Ranunculus is the name of a vast genus of plants. Ranunculus is part of the Ranunculaceae family. There are approximately 400 different plant species within the family. The majority of plants in the ranunculus genus are herbaceous perennials that produce vibrant white or yellow flowers. However, biennial and annual plants also exist within the family.
The name of the genus is extracted from the Late Latin language and translates directly to mean "little frog." The name comes from the fact that many varieties of ranunculus plants appear close to the water, as do frogs.
Most ranunculus plants have flowers that are either yellow or white in color. The white flowers are yellow towards the center. Although significantly less common, there are also ranunculus species that have red or yellow flowers. In some cases, such as with the Ranunculus auricomus, the flower completely lacks petals.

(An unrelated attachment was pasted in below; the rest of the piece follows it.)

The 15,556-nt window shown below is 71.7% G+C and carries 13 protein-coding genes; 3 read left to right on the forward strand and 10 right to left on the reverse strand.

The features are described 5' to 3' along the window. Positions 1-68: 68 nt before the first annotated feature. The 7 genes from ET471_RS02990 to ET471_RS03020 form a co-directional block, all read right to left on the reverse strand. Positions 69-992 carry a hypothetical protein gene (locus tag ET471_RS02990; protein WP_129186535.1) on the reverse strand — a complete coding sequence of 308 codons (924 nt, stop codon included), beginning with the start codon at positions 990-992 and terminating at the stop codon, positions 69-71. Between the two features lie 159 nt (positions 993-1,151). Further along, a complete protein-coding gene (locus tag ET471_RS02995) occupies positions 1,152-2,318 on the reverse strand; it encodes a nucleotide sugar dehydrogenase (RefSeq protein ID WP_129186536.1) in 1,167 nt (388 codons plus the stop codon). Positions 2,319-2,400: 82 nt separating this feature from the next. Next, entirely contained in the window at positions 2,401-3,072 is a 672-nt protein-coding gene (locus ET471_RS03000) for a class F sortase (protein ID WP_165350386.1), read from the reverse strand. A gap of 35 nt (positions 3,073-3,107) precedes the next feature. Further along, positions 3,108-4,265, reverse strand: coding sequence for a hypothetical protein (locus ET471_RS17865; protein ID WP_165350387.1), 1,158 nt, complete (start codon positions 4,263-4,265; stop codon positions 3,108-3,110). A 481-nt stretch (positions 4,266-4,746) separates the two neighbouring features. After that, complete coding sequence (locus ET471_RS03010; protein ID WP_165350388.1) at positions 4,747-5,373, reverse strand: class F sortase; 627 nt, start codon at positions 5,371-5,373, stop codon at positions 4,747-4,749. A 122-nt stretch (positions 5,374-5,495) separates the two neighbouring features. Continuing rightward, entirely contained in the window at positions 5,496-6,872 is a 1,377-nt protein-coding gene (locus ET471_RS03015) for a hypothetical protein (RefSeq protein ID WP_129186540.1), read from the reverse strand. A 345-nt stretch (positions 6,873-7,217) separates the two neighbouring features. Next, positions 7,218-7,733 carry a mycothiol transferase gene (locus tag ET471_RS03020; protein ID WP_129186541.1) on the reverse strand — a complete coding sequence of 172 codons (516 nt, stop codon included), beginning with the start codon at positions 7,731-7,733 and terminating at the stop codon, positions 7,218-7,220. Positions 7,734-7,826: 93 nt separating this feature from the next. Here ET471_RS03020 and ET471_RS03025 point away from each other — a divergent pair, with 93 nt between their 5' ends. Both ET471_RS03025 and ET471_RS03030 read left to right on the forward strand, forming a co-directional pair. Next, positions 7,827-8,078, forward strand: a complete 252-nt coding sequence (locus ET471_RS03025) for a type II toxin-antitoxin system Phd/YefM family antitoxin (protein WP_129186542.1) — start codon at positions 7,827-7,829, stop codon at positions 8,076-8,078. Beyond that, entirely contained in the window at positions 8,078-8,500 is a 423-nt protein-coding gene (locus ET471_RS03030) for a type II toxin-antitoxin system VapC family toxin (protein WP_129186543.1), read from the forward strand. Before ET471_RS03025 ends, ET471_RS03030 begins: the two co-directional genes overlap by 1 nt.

Plants that are part of the ranunculus genus are frequently used as a source of food by Lepidoptera larvae, particularly the small angle shades and Hebrew character varieties. Apart from being used as a food source, Ranunculus plants are often used for ornamental purposes due to their bright and attractive appearances (particularly their big, showy flowers).
All of the types of ranunculus plants are toxic if they are freshly consumed by livestock, particularly horses and cattle. Some common symptoms of poison from ranunculus plants include salivating excessively, bloody diarrhea and colic.
Some particularly common and popular varieties of Ranunculus plants include the plantain leaf buttercup, Alpine buttercup, corn buttercup, lesser celandine, low spearwort, spiny fruit buttercup, hooked crowfoot, glacier buttercup, delicate buttercup and water buttercup.